After efforts at a resolution have failed or been abandoned, the plaintiff may file a lawsuit and arrange to have it served on the defendant.  The complaint (specifying what the defendant is accused of doing wrong) will be accompanied by a summons (formally notifying the defendant that it has been “summoned” to court and specifying how much time the defendant has to file an answer with the court).

If the defendant is a company, the summons and complaint usually will be delivered to (“served on”) either the registered agent for service of process or a company officer.  In some circumstances, service can be accomplished by delivery simply to a lower ranking employee of the company.  Because of this possibility, a company should not disregard a summons and complaint simply because it was delivered to someone who was neither a corporate officer nor the designated registered agent for the company.  Some states even allow service to be accomplished by certified mail in certain circumstances.  Again, ignoring a summons and complaint, regardless of how it arrives, is dangerous.  Counsel should be consulted for help creating a system ensuring that any papers that may be related to a lawsuit are timely sent to counsel for a response.

If the defendant is an individual, many states permit the summons and complaint to be delivered to an adult member of the defendant’s household.  Again, it is risky to ignore a summons and complaint, regardless of how it arrives.  Counsel should be consulted to determine whether service has been accomplished in accordance with applicable law.  Counsel can also advise on the best way to challenge any methods of service that raise questions under applicable law. 

      b.      Responding to the Complaint 

Once service has been accomplished, even if there are questions as to whether service was proper under applicable law, the defendant must file an answer or other defensive pleading within the deadline specified in the summons.  In Georgia, this deadline is generally 30 days in the state court system and 20 days in the federal court system, but it is critical that the defendant comply with the deadline set forth on the summons even if the number of days differs from what is stated in this article.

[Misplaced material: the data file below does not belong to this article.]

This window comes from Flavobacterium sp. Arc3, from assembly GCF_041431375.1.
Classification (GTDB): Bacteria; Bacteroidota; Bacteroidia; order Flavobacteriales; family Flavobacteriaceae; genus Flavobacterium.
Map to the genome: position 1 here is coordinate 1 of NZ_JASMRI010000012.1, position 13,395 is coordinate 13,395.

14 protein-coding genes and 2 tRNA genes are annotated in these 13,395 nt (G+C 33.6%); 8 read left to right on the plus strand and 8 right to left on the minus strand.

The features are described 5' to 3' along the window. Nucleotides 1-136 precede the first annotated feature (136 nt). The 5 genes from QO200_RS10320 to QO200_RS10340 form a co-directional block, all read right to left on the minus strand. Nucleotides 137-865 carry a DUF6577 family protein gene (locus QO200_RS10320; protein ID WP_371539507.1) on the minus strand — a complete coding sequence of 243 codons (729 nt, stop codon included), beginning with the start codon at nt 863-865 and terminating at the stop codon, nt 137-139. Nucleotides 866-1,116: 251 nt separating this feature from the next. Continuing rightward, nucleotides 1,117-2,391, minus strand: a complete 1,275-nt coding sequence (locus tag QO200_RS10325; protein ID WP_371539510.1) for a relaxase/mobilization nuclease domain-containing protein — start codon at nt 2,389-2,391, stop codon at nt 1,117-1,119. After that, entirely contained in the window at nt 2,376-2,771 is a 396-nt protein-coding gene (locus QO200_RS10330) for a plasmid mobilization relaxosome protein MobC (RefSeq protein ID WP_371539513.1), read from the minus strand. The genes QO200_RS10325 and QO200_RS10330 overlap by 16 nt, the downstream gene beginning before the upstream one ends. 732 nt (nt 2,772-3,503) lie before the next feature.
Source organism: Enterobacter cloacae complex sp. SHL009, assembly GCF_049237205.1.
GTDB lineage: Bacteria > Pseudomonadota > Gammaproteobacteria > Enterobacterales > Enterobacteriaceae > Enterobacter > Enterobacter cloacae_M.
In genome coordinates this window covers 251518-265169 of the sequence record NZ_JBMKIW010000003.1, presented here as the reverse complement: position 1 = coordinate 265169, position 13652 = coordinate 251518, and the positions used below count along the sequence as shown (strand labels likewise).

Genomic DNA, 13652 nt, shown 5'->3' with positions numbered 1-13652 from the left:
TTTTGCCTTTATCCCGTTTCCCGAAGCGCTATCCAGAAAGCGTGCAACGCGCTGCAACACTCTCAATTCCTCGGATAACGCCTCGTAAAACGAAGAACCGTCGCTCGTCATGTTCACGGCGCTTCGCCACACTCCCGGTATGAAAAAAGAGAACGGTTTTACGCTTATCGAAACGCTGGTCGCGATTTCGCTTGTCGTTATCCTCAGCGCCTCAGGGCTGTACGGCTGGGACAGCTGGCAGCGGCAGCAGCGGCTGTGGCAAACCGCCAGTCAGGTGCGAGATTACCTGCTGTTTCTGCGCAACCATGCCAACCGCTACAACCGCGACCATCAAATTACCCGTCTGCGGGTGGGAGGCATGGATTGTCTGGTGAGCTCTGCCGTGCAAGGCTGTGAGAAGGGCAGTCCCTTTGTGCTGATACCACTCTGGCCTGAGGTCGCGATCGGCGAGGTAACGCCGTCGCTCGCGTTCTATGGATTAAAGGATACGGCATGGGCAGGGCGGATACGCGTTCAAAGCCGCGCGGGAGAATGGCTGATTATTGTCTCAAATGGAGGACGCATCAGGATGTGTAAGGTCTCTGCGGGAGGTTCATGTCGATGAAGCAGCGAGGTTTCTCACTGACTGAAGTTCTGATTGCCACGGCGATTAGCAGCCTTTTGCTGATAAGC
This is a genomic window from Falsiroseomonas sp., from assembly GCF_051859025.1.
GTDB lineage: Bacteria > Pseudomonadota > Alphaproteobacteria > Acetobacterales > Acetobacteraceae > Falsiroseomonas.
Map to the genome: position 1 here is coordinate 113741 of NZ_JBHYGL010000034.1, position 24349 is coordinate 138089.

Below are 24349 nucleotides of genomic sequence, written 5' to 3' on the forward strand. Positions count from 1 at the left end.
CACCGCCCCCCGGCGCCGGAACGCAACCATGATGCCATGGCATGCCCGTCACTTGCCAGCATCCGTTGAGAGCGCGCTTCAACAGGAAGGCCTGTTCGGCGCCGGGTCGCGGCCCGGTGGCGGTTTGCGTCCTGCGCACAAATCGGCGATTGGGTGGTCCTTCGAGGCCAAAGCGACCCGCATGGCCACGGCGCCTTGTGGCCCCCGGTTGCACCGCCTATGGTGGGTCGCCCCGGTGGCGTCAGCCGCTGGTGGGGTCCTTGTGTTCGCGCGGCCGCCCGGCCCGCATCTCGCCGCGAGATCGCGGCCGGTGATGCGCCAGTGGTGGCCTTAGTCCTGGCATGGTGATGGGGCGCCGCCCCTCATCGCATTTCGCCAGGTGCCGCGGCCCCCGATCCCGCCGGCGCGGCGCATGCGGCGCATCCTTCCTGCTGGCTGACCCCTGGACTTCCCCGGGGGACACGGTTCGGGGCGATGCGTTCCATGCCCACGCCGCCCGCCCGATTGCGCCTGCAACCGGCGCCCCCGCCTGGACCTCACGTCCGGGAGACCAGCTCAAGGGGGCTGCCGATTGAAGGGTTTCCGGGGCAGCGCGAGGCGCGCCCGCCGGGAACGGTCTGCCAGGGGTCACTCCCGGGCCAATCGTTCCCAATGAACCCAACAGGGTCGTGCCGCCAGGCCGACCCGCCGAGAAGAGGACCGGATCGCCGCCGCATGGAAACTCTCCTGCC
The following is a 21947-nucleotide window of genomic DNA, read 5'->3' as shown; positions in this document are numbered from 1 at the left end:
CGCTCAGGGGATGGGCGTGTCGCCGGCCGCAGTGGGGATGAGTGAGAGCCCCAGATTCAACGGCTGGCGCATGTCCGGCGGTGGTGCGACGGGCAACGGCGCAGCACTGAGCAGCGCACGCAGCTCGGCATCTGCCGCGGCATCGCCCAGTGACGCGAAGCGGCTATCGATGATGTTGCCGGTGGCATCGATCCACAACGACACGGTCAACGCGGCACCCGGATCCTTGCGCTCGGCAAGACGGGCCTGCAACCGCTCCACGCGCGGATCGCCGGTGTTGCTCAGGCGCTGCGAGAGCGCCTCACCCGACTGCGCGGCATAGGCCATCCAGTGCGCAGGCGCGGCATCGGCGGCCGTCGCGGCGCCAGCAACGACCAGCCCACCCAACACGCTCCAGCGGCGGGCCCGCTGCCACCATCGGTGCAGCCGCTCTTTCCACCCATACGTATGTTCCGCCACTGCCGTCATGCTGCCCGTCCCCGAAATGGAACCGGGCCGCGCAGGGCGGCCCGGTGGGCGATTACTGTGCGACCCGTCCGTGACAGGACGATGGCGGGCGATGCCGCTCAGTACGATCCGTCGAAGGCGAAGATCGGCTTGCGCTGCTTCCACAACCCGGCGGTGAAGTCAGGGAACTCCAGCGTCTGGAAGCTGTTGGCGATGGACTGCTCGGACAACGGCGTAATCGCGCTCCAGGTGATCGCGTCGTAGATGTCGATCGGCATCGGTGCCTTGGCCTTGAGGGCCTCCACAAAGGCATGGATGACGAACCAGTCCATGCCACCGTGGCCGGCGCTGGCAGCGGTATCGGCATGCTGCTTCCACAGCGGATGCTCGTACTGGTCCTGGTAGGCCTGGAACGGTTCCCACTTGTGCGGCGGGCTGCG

Counsel should be consulted as soon as possible once the lawsuit has been served, so that the defendant will have plenty of time to prepare and file an appropriate and timely answer to the complaint.  The answer to the complaint is the defendant’s chance to state in writing all of the reasons the plaintiff should not win the lawsuit.  The defendant should list all of the defenses he or she can identify.  The defendant should also deny any statements in the complaint that are not true.  By doing this, the defendant identifies both the facts on which the parties can agree and also all of the facts and issues that the parties dispute.  This allows the parties and the court to begin narrowing the list of what the parties are arguing over.

Failure to file a timely answer or other defensive pleading will result in entry of default against the defendant.  Entry of default means that the defendant is found to be liable for whatever the plaintiff has alleged in the complaint.  If the amount of damages sought is spelled out clearly in the complaint, then a judgment for that amount can be entered against the defendant without further litigation and often without the defendant having a right to appeal the judgment.  If the amount of damages sought is not spelled out clearly in the complaint, but instead will have to be proven, the amount of the damages will be the only issue remaining for a trial.

Once a timely answer has been filed, the lawsuit will enter the discovery – information gathering – phase.  That will be the subject of the next article in this series.

The analysis set forth in this article is provided for general understanding only and should not be considered legal advice.  Counsel should always be consulted for advice regarding a specific legal dispute.  Please contact The Myer Law Firm if you are in need of litigation counsel.